Manitoba

$1M study at U of M paused after personal health info of 420 participants is breached

A $1-million study once led by Peter Jones — a professor under investigation by the University of Manitoba — is on pause and its research is in jeopardy after an audit revealed the personal health information of more than 400 participants was breached.

Study was led by Peter Jones, who was suspended by the university last year

Peter Jones led a four-year study that looked at the correlation between lifestyle and chronic diseases before being suspended last year amid allegations of bullying and misconduct. (umanitoba.ca)

A $1-million study once led by Peter Jones — a professor under investigation by the University of Manitoba — is on pause and its research is in jeopardy after an audit revealed the personal health information of more than 400 participants was breached.

Letters went out on Tuesday to 420 participants of The Manitoba Personalized Lifestyle Research Program (TMPLR) — a study that looked at how genetics and lifestyle influence chronic diseases — informing them of the breach under The Personal Health Information Act.

It informed them their health information was "not handled, stored or secured properly." According to the letter from the university's access and privacy office, an audit of the program found data was being stored off-site, without encryption, allowing the potential for it to be accessed by a third-party company.

The study was announced in 2016 and was led by Jones, who was suspended as the director of the Richardson Centre for Functional Foods and Nutraceuticals in December 2018 after allegations of bullying and misconduct were made public.

It was funded through a $1-million grant from Research Manitoba — a provincial funding agency which receives the lion's share of its funding from the provincial government. CBC's request for comment was not returned by the agency.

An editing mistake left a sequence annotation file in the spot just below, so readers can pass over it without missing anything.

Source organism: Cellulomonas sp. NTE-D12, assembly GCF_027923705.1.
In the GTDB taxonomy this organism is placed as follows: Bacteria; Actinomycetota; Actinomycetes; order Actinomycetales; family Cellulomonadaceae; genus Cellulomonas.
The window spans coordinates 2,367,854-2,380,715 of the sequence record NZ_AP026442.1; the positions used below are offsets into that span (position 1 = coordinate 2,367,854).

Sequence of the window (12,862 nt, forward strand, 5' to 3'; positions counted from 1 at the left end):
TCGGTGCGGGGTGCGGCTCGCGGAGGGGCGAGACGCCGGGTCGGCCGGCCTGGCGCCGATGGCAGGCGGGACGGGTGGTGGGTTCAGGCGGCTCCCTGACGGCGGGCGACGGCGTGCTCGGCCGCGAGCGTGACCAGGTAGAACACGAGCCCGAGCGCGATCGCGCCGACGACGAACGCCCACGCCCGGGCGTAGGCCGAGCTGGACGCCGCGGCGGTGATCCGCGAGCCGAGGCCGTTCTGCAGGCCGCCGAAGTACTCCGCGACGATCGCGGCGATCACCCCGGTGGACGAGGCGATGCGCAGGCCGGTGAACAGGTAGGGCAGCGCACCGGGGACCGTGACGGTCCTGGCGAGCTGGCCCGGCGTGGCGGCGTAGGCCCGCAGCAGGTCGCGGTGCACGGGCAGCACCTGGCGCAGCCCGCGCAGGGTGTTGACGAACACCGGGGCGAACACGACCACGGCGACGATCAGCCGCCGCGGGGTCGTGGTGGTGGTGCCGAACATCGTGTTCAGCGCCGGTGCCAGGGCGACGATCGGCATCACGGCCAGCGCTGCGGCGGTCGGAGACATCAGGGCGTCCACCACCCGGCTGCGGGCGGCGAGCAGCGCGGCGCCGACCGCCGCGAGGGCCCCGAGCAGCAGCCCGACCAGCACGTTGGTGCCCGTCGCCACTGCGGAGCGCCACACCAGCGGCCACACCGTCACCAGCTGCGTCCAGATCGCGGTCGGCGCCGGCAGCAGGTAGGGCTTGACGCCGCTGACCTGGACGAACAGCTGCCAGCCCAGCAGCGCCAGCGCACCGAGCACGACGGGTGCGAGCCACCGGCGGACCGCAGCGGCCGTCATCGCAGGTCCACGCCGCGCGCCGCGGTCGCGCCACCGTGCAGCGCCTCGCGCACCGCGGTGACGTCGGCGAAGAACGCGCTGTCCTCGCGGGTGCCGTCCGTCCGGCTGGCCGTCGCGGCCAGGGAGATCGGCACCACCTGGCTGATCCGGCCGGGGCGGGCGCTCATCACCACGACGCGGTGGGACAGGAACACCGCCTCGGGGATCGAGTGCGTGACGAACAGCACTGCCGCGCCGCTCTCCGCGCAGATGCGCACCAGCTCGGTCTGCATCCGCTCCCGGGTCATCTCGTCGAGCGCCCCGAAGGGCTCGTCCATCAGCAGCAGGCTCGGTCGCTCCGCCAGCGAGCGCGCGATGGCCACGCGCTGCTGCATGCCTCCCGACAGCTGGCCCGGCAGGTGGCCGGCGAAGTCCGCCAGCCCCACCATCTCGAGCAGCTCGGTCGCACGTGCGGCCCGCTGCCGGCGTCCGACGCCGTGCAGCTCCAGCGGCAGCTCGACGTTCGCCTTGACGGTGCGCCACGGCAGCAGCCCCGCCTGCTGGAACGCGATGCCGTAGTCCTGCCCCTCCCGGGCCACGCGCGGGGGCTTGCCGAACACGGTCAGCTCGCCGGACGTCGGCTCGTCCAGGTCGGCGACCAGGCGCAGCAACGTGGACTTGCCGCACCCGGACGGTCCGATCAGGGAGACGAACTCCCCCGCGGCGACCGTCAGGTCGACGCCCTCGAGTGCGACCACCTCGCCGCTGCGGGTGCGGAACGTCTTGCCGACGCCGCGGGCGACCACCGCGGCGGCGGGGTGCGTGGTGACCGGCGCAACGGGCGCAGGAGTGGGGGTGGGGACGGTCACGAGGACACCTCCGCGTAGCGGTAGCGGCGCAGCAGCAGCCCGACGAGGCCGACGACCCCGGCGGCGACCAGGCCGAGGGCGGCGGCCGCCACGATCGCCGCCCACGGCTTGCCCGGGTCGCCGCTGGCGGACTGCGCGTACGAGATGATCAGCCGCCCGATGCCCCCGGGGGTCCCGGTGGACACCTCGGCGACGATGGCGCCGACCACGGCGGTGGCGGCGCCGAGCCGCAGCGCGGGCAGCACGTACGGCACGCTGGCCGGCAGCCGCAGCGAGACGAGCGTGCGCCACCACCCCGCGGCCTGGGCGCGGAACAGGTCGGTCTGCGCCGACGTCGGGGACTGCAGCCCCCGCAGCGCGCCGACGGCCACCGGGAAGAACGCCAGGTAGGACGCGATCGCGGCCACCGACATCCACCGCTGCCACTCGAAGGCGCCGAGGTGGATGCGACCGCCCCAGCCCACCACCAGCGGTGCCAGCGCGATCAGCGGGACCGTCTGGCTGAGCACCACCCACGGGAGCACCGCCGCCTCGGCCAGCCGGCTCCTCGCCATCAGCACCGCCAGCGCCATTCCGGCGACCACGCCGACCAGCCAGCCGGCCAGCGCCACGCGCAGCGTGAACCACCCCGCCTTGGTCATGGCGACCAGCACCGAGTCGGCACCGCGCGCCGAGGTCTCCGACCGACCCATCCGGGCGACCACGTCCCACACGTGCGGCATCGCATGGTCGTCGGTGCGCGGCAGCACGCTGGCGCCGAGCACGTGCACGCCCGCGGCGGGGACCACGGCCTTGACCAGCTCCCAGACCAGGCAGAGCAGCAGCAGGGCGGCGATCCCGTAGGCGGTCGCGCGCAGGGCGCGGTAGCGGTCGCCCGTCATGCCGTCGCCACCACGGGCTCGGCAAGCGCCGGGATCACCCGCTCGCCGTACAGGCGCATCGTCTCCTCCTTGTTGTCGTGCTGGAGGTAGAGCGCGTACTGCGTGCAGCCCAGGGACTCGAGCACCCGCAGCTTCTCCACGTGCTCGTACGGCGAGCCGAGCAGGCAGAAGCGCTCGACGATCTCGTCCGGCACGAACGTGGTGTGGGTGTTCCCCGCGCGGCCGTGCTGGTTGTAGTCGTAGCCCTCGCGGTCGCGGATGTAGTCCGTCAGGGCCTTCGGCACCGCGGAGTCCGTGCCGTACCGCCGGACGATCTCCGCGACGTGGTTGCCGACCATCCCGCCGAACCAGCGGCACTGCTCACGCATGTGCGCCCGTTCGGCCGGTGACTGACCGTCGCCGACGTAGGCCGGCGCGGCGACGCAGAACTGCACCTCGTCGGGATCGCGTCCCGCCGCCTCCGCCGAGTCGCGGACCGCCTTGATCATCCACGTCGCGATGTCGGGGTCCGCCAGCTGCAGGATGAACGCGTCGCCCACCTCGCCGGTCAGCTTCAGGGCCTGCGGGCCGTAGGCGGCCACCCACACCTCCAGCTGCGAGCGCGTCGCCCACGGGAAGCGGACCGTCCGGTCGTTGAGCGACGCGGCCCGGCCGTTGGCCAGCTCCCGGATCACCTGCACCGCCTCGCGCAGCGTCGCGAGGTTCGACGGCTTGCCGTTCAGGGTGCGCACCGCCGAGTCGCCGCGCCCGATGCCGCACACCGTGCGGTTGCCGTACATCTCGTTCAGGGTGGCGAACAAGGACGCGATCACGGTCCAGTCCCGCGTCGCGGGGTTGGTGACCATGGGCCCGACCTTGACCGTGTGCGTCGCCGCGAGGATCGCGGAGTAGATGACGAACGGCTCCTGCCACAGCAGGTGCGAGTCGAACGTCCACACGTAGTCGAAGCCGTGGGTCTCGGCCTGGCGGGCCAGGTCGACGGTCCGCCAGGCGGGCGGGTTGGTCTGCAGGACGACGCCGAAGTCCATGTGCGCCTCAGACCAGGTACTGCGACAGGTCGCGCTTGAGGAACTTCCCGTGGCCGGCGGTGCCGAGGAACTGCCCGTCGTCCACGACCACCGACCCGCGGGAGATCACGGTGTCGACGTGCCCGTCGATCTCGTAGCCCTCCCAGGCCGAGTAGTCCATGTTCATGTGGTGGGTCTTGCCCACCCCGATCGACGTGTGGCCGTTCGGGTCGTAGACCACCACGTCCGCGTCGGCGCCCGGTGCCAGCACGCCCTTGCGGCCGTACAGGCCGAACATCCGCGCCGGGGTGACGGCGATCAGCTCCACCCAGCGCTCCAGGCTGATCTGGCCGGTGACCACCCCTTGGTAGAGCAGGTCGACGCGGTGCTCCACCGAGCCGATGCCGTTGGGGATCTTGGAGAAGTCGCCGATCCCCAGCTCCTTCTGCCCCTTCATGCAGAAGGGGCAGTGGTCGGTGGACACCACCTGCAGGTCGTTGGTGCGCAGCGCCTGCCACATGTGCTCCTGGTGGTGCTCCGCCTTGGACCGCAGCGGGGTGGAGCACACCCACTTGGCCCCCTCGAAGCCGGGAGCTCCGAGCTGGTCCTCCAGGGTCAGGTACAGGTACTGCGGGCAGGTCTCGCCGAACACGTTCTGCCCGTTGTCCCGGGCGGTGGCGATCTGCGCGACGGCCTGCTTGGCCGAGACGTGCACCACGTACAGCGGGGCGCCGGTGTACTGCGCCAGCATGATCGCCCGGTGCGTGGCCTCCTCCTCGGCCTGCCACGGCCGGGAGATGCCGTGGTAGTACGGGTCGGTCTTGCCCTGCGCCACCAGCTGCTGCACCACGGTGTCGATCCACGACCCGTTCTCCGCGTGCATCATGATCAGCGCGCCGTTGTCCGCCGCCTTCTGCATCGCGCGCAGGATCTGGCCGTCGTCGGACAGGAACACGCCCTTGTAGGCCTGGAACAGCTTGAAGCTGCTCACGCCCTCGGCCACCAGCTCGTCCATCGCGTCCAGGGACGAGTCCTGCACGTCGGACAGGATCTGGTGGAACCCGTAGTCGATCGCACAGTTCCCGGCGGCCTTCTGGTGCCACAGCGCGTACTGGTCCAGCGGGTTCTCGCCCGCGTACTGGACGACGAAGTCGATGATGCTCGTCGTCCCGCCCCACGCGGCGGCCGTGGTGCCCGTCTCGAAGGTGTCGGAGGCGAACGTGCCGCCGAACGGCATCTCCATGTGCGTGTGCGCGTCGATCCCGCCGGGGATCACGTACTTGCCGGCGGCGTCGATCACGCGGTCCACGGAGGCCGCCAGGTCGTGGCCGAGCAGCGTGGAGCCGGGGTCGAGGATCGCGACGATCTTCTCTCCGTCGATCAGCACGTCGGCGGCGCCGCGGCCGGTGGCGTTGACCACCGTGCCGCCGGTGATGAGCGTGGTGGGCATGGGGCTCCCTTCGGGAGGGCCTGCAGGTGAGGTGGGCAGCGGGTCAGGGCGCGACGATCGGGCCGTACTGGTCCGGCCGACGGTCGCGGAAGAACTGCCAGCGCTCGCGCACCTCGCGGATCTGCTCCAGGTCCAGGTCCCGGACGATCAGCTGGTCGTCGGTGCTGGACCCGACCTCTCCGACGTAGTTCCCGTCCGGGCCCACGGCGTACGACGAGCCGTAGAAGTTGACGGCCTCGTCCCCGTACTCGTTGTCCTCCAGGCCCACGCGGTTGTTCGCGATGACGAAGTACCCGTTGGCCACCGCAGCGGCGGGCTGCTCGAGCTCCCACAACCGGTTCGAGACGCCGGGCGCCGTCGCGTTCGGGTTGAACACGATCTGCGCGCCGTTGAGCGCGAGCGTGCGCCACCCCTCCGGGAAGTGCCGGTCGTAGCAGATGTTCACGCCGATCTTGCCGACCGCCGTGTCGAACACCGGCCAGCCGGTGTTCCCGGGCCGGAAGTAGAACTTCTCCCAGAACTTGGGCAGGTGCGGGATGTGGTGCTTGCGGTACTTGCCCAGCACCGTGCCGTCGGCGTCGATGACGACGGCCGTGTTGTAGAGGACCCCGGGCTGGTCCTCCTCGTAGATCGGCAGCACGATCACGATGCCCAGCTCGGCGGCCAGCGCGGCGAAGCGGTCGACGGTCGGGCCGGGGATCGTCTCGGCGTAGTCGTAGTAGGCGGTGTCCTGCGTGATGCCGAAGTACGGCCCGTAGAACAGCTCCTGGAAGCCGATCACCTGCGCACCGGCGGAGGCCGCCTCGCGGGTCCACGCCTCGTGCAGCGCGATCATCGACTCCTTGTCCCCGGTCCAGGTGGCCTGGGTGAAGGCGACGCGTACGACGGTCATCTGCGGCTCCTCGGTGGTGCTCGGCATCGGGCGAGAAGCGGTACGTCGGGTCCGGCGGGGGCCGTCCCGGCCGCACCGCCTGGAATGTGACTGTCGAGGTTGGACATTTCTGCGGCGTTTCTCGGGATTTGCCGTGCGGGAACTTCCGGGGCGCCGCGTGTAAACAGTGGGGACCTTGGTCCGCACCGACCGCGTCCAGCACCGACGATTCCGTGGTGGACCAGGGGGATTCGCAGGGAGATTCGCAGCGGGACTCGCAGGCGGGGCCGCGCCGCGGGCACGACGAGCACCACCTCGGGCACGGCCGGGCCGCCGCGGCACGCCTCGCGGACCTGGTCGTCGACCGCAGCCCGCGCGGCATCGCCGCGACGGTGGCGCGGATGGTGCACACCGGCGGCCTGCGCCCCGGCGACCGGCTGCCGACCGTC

It was supposed to be a four-year study that would recruit 1,200 participants to look at the correlation between lifestyle — including diet, activity and sleep — and chronic diseases such as diabetes. Participants would undergo scans to measure body composition and physical activity testing. They would also wear activity monitors for a week to access their activities and sleep patterns.

A spokesperson for the U of M said the university accepts responsibility for the breach, but stressed there is no evidence to suggest there was any unauthorized access to personal health data. (CBC)

The announcement of the PHIA breach means all the tests and data from the 420 participants will be destroyed and will no longer be used in the study.

"Therefore, your data will not be further analyzed, no test results will be available to you in the future, and your data will be securely destroyed. We apologize again for any concern, inconvenience or disappointment this may cause you," read the letter sent to the participants on Tuesday.

The study will be paused pending internal review

Manitoba's ombudsman was informed of the breach on Jan. 15.

John Danakas, a spokesperson for the university, said there is "no evidence" to indicate there was any unauthorized access to the data.

"Therefore the likelihood that personal information was accessed or viewed inappropriately is very low," he said in an email statement.

Danakas did not address whether the audit or the breach had any relation to the investigation on Jones, saying "we cannot discuss personnel matters. The university accepts responsibility for the breach."

No publications have been made using the data, he said.

The study was supposed to wind down at the end of December, but the use of all personal data collected for the study is on hold and all data is being stored at a protected site within the university.

"The study will be going through further internal reviews prior to restarting," Danakas said.

The CBC has attempted to contact Peter Jones for comment.

About the Author

Kristin Annable is a member of CBC's investigative unit based in Winnipeg. She can be reached at kristin.annable@cbc.ca